If you've been running late recently, be consoled that the world, at least, has been running pretty much on time.
So punctual has the planet been, in fact, that astronomers at the U.S. Naval Observatory won't need to add their customary leap second on New Year's Eve to shim the earth's rotational vagaries into a proper astronomical day.
This is the longest such uncorrected period in 20 years and is weighty news in the world of inertial guidance and navigation, where time is distance. If your watch is fast, your missiles fall on the wrong people, among other difficulties.
To make sure that won't happen, observatory astronomers for the past 20 years have been, in effect, timing time. Using a battery of atomic clocks and four radio telescopes in Green Bank, W.Va., beamed on quasars, the most distant known phenomena in the universe, they confirmed that some days are, in fact, longer than others.
The Earth has slowed its spin rate so much over the millenia that it now provides us with days about four hours longer than those experienced by, say, a brontosaurus.
Days lengthen at the rate of something like one second every year to 18 months, but it's a wobbly sort of change, inconstant and only partly predictable.
To keep track of it, astronomers use a battery of atomic clocks -- suitcase-sized 170-pound instruments that look like something off the dashboard of the starship Enterprise.
While some 60 telescopes and observatories around the world and some two dozen satellites monitor the Earth's rotation to calibrate universal astronomical time, the atomic clock calculates atomic time, which ignores the Earth, sun and moon altogether.
The standard interval of atomic time is the International Second, defined in October 1967 by the 13th General Conference of Weights and Measures based on the resonant frequency of the cesium atom.
Atomic clocks operate by cooking atoms of cesium, a semiliquid metal like mercury, in a kind of miniature microwave oven. By using the number of microwaves necessary to boil off the greatest number of electrons from the cesium atom, and counting those electrons as they emerge, the atomic clock can tell when one atomic second has passed.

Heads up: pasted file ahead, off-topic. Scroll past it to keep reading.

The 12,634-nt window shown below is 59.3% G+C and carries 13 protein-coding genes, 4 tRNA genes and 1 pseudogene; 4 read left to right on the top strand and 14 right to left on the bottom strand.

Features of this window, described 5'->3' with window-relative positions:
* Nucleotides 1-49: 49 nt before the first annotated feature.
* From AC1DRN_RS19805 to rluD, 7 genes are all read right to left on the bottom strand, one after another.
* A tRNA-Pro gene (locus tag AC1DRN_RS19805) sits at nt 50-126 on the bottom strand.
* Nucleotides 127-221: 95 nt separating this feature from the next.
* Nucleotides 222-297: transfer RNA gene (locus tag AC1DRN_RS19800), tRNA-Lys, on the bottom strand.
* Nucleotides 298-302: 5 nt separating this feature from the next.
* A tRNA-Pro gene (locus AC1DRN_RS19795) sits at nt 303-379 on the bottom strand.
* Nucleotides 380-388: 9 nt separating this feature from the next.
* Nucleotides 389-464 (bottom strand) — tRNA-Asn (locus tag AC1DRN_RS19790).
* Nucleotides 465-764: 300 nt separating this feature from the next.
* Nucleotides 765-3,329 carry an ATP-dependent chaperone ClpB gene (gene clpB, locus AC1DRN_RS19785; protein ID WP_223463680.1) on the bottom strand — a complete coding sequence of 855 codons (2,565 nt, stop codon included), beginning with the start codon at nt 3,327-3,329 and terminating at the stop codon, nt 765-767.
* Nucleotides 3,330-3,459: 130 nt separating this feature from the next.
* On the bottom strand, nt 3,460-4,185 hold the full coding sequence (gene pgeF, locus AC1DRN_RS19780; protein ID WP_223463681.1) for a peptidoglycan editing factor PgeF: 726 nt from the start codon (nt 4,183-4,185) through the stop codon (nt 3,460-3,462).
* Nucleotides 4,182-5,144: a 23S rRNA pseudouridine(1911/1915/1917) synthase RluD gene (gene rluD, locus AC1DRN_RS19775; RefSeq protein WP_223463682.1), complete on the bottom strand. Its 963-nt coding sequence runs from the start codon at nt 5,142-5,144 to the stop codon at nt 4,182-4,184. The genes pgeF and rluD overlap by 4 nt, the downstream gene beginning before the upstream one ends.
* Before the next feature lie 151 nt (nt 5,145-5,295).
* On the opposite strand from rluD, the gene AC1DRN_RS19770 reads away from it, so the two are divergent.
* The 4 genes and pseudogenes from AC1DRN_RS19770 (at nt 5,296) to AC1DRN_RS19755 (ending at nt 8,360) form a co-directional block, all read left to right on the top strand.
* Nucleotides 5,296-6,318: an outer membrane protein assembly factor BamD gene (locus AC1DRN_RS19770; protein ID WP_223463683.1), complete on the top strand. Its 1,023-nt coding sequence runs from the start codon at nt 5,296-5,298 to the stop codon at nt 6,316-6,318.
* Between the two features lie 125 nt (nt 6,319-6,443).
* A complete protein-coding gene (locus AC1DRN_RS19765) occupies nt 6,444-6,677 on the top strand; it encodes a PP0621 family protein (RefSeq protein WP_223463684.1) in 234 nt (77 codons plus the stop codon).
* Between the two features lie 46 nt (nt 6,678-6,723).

Atomic time is so uniform it varies less than one-billionth of an atomic second per day -- a standard of measurement among the most precise man has ever achieved. But it tends to get ahead of astronomical time as the Earth slows down.
Since the world's scientists have decided the two time systems should never get more than eight-tenths of an atomic second apart, they add a leap second to the atomic clock whenever sufficient divergence threatens.
The last leap second was added by closing out June 30, 1983, with a 6l-second atomic minute. At that point the world was running three-tenths of a second behind the atomic clock.
After the momentous insertion, the world was seven-tenths of a second ahead of schedule, but was expected to get back on time in succeeding months as its spin rate continued to flag.
Although that happened, it occurred slower than expected: so slow that nearly 18 months later the Earth is only one-tenth of a second behind atomic time.
Scientists prefer to add leap seconds to the atomic clock either at the end of the year or the half-year, but so far no such plan has been announced by the Bureau International de l'Heur in Paris, which arbitrates these things.
Astronomer Alice Babcock, who deals in Earth Orientation Parameters at the Naval Observatory, says the atomic clock will probably need a leap second June 30, 1985, but by then the world will have been on time longer -- 24 months -- than at any period in the past 20 years.
Why it should have slowed its slowdown isn't wholly understood, but then neither is the slowdown itself.
Part appears to be the mathematically predictable result of "tidal torque" -- the pull of the moon's gravity over millions of years.
Other variations, some fast, some slow, come from relatively predictable seasonal conditions -- the heating and cooling of land surfaces and the friction of winds on mountain ranges.
The global meteorological phenomenon called "El Nino," which resulted in a warming of the Pacific and massive consequent disruptions of the Earth's weather patterns, appears to have played a part in the current variation, Babcock said.
But that leaves a third set of variables over which astronomers and geophysicists puzzle: fluctuations in the rate of the Earth's spin that can't yet be accounted for or predicted.
Some hypothesize they come from volcanic upheavals within the Earth's molten core, shifts in mass that accelerate or retard the planet's rotation on its axis.
What patterns they will trigger in coming months, no one can fully say, but if present trends continue astronomers will have a new set of figures to work on -- the exact date some 5,256,000 years down the road when the Earth stops turning altogether.